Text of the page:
Flips Mt Airy

About Us - Gymnastics Gym | Mt Airy MD | Mount Airy MD | Flips - Gymnastics

2603 Back Acre Cir, Mt Airy, MD 21771

Welcome to  Flips’ Gymnastics!

We are so excited to announce that we are expanding to a second location!

Expanding to Our Second Location July 12th in Mt. Airy, MD!

Ask us about our Summer Camps & Classes!


Team Gym – a competitive team program

In the Flips Team Gym athletes compete in groups (squads) of 6 to 14, performing a Jump Routine – which includes tumbling, vault, and mini-tramp skills – and a choreographed Group Floor Routine. Members of the squad are not scored as individual athletes. They receive a score based on the technical proficiency of the group and how effectively they perform as a group. A variety of skills are required to form a TeamGym Squad, and each squad must be a group of 6 or more athletes with a similar skill set. It is important for prospective TeamGym athletes to understand that because this is a GROUP form of gymnastics, the team depends on full participation from every athlete. With very few exceptions, every team member is expected to attend every practice and participate in every event.

Acrobatic Gymnastics Team

Acrobatic gymnastics (previously called Sport Acrobatics and nicknamed “Acro”) is a competitive gymnastic discipline where partnerships of gymnasts work together and perform routines consisting of acrobatic moves, dance, and tumbling, set to music. Gymnasts perform ‘balance’ routines where the focus is on strength, poise, and flexibility; ‘dynamic’ routines with throws, somersaults, and catches, or ‘combined’ routines where all the different elements are brought together.
The sport is governed by the FIG (Fédération Internationale de Gymnastique – or International Federation of Gymnastics). At the international level, there are four FIG categories of competition defined by age; 11-16, 12-18, 13-19, and 15+ (Senior).
The sport is not an Olympic gymnastic discipline although, possibly due to its recent growth in popularity, there are several campaigns to
include it, some suggesting the removal of Rhythmic Gymnastics to make room for Acrobatics.
Acrobatic gymnasts perform in pairs or groups and enter into and are judged at a specific level or age group category. In each partnership, the gymnasts’ different sizes and abilities will be balanced to complement each other in order to carry out the complex moves. Some will mainly carry out supporting and pitching (throwing) roles and are known as bases. They are then balanced with smaller, often more flexible, gymnasts who become the ‘tops’. The different partnerships seen in competition are: Women’s Pair (two females), Men’s Pair (two males), Mixed Pairs (a male and a female), Women’s Group (three females), Men’s Group (four males).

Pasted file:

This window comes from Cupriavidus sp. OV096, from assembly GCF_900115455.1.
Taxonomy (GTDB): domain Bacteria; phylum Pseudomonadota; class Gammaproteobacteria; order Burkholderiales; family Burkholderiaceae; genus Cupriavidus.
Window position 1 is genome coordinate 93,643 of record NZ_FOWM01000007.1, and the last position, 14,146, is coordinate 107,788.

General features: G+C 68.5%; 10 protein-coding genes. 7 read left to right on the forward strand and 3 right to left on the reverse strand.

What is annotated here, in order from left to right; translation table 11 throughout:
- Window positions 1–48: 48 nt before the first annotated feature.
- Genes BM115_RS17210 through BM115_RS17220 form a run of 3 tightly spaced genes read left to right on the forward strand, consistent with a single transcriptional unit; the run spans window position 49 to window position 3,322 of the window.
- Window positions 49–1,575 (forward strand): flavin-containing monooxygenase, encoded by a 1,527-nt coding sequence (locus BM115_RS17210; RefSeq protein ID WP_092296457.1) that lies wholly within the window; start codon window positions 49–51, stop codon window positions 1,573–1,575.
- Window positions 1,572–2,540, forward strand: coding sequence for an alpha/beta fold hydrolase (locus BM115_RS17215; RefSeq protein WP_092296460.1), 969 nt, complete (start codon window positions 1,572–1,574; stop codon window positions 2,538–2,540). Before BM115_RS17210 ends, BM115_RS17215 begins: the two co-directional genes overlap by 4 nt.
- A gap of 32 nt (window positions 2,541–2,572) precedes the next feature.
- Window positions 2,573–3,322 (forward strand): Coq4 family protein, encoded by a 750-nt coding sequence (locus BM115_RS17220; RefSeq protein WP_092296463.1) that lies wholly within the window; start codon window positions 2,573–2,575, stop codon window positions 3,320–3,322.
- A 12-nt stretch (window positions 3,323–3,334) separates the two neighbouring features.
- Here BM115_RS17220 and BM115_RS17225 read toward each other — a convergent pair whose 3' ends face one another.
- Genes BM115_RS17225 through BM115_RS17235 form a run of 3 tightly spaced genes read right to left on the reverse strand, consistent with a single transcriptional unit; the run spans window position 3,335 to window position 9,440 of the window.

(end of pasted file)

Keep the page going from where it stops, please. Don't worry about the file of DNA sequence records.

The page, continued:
In competition, partnerships perform a routine to music, that has usually been choreographed specifically for them. The gymnasts carry out their acrobatic moves and combine them with dance, all in time to and in keeping with the style of the music. Partnerships are then judged on artistry, and on how well moves of varying difficulties are executed. The rules for the sport, known as the Code of Points, are governed by the Fédération Internationale de Gymnastique. These rules are subject to change every four years in line with the Olympic Cycle, as in other disciplines of Gymnastics. 


Which routines are required at a competition depends on the level at which the gymnasts are competing. At the Junior and Senior levels, all three routines are required, whereas, at lower age levels, a single simpler routine is required.  Each of the routine types has a different emphasis, but all include tumbling and dance as elements. The different routine types are as follows:
  1. Balance (formerly known as Static) – A balance routine requires that certain poses or ‘balances’ and must be held static for a specific duration. These moves require strength, poise, elegance, and flexibility. Gymnasts will combine into towers, or pyramids with the tops holding a particular position balanced on their bases. Traditionally, balance routines were often performed to slower music, but not exclusively so.
  2. Dynamic (formerly known as Tempo) – These routines demonstrate power,  strength, and grace through the performance of acrobatic moves that involve the phases of spring, flight, rotation, and landing. This often involves the base, or bases in the partnership propelling the top through the air and through a series of somersaults or twists. The top is generally caught, or supported in
  3. the landing by their base(s).
  4. Combined – At the more senior levels of competition, a third routine must be performed that combines both Balance and Dynamic moves, along with the usual tumbling and dance.

Dance Program


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